18. Telescience Testbed Pilot Project - Evaluation environment for Space Station operations

    NASA Technical Reports Server (NTRS)

    Wiskerchen, Michael J.; Leiner, Barry M.

    1988-01-01

    The objectives of the Telescience Testbed Pilot Program (TTPP) are discussed. The purpose of the TTPP, which involves 15 universities in cooperation with various NASA centers, is to demonstrate the utility of a user-oriented rapid prototyping testbed approach to developing and refining science requirements and validation concepts and approaches for the information systems of the Space Station era and beyond. It is maintained that the TTPP provides an excellent environment, with low programmatic schedule and budget risk, for testing and evaluating new operations concepts and technologies.

  19. Decontamination of control rod housing from Palisades Nuclear Power Station.

    SciTech Connect

    Kaminski, M.D.; Nunez, L.; Purohit, A.

    1999-05-03

    Argonne National Laboratory has developed a novel decontamination solvent for removing oxide scales formed on ferrous metals typical of nuclear reactor piping. The decontamination process is based on the properties of the diphosphonic acids (specifically 1-hydroxyethane-1,1-diphosphonic acid or HEDPA) coupled with strong reducing-agents (e.g., sodium formaldehyde sulfoxylate, SFS, and hydroxylamine nitrate, HAN). To study this solvent further, ANL has solicited actual stainless steel piping material that has been recently removed from an operating nuclear reactor. On March 3, 1999 ANL received segments of control rod housing from Consumers Energy's Palisades Nuclear Plant (Covert, MI) containing radioactive contamination from both neutron activation and surface scale deposits. Palisades Power plant is a PWR type nuclear generating plant. A total of eight segments were received. These segments were from control rod housing that was in service for about 6.5 years. Of the eight pieces that were received two were chosen for our experimentation--small pieces labeled Piece A and Piece B. The wetted surfaces (with the reactor's pressurized water coolant/moderator) of the pieces were covered with as a scale that is best characterized visually as a smooth, shiny, adherent, and black/brown in color type oxide covering. This tenacious oxide could not be scratched or removed except by aggressive mechanical means (e.g., filing, cutting).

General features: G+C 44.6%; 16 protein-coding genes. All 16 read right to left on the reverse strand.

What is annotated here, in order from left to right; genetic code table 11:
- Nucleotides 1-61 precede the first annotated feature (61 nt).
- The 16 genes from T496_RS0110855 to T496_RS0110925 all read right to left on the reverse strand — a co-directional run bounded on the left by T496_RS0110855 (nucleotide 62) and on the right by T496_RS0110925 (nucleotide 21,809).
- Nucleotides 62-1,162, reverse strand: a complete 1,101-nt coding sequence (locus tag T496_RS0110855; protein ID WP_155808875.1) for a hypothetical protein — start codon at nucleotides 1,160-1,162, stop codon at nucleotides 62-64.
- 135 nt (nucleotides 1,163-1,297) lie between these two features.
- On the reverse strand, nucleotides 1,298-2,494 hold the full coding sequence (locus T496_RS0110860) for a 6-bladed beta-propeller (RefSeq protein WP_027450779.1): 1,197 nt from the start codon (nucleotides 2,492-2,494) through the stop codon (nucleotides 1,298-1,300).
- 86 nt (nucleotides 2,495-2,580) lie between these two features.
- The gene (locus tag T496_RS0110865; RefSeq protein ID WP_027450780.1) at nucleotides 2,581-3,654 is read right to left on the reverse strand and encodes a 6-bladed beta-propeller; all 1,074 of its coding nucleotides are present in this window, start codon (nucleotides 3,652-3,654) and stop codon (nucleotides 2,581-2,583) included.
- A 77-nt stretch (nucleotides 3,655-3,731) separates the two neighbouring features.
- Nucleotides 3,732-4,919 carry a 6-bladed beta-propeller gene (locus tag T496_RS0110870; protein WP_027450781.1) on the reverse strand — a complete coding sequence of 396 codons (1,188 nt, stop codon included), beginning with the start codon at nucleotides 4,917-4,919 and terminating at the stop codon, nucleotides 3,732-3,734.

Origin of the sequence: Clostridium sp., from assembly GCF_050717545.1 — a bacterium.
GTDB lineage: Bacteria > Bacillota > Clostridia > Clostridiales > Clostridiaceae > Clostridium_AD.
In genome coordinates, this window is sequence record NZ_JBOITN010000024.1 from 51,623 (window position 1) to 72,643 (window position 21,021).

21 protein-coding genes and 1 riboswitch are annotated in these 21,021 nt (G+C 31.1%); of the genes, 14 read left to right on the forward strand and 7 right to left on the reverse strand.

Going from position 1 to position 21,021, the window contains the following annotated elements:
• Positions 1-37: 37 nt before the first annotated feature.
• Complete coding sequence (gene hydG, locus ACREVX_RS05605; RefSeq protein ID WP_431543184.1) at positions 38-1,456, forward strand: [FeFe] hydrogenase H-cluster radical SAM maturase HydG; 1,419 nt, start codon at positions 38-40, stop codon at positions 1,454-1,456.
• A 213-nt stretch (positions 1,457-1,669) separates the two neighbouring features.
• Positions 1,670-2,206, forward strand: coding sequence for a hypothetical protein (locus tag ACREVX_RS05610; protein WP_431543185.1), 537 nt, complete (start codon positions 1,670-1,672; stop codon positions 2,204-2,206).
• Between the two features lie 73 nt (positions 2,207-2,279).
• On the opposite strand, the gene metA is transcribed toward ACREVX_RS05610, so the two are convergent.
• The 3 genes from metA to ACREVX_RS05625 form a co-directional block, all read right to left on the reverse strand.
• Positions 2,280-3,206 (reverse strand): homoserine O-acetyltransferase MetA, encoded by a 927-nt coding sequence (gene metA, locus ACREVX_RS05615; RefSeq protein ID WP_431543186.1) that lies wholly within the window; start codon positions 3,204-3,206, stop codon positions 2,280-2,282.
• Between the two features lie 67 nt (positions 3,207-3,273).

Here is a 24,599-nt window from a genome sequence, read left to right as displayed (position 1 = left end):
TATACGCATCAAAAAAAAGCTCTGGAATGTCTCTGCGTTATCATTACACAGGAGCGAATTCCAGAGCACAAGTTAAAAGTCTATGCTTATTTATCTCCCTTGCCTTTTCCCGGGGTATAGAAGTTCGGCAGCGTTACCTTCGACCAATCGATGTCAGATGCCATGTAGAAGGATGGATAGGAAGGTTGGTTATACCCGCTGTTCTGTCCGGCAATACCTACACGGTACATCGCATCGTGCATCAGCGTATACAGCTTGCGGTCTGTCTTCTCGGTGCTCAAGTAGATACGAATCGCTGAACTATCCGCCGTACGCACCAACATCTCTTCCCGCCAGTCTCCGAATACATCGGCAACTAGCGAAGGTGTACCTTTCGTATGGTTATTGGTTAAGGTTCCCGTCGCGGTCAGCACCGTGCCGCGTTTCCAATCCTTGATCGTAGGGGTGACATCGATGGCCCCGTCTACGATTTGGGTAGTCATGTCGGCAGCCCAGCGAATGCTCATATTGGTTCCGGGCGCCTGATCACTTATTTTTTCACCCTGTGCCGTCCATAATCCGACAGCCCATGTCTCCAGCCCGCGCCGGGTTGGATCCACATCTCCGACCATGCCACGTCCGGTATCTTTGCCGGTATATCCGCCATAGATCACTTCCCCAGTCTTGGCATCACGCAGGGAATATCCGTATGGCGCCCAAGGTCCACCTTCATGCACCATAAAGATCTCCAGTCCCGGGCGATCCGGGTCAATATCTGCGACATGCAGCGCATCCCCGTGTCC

20. Counterproliferation of nuclear raw materials. Study project

    SciTech Connect

    Sanders, R.L.

    1996-02-26

    In light of the ongoing INF and START I agreements and the pending ratification of the START II agreement, the quantities of nuclear-weapon-usable `fissile` materials from the former USSR will expand drastically. Some newly rich rogue oil states and terrorist groups with anti-U.S. sentiments may attempt to procure fissile materials in order to manufacture nuclear weapons. This project will explore the scope of the fissile material proliferation problem, describe a number of recent cases where fissile material was illegally diverted, and discuss the U.S. policies, methods and means available to halt or reduce the spread of weapons-usable nuclear material. Finally, it provides recommendations for improvements in the U.S. program and for areas meriting further study.

  1. Advanced nuclear reactor public opinion project

    SciTech Connect

    Benson, B.

    1991-07-25

    This Interim Report summarizes the findings of our first twenty in-depth interviews in the Advanced Nuclear Reactor Public Opinion Project. We interviewed 6 industry trade association officials, 3 industry attorneys, 6 environmentalists/nuclear critics, 3 state officials, and 3 independent analysts. In addition, we have had numerous shorter discussions with various individuals concerned about nuclear power. The report is organized into the four categories proposed at our April, 1991, Advisory Group meeting: safety, cost-benefit analysis, science education, and communications. Within each category, some change of focus from that of the Advisory Group has been required, to reflect the findings of our interviews. This report limits itself to describing our findings. An accompanying memo draws some tentative conclusions.

  2. In situ monitoring of animal micronuclei before the operation of Daya Bay Nuclear Power Station

    SciTech Connect

    Y.N. Cai; H.Y. He; L.M. Qian; G.C. Sun; J.Y. Zhao

    1994-12-31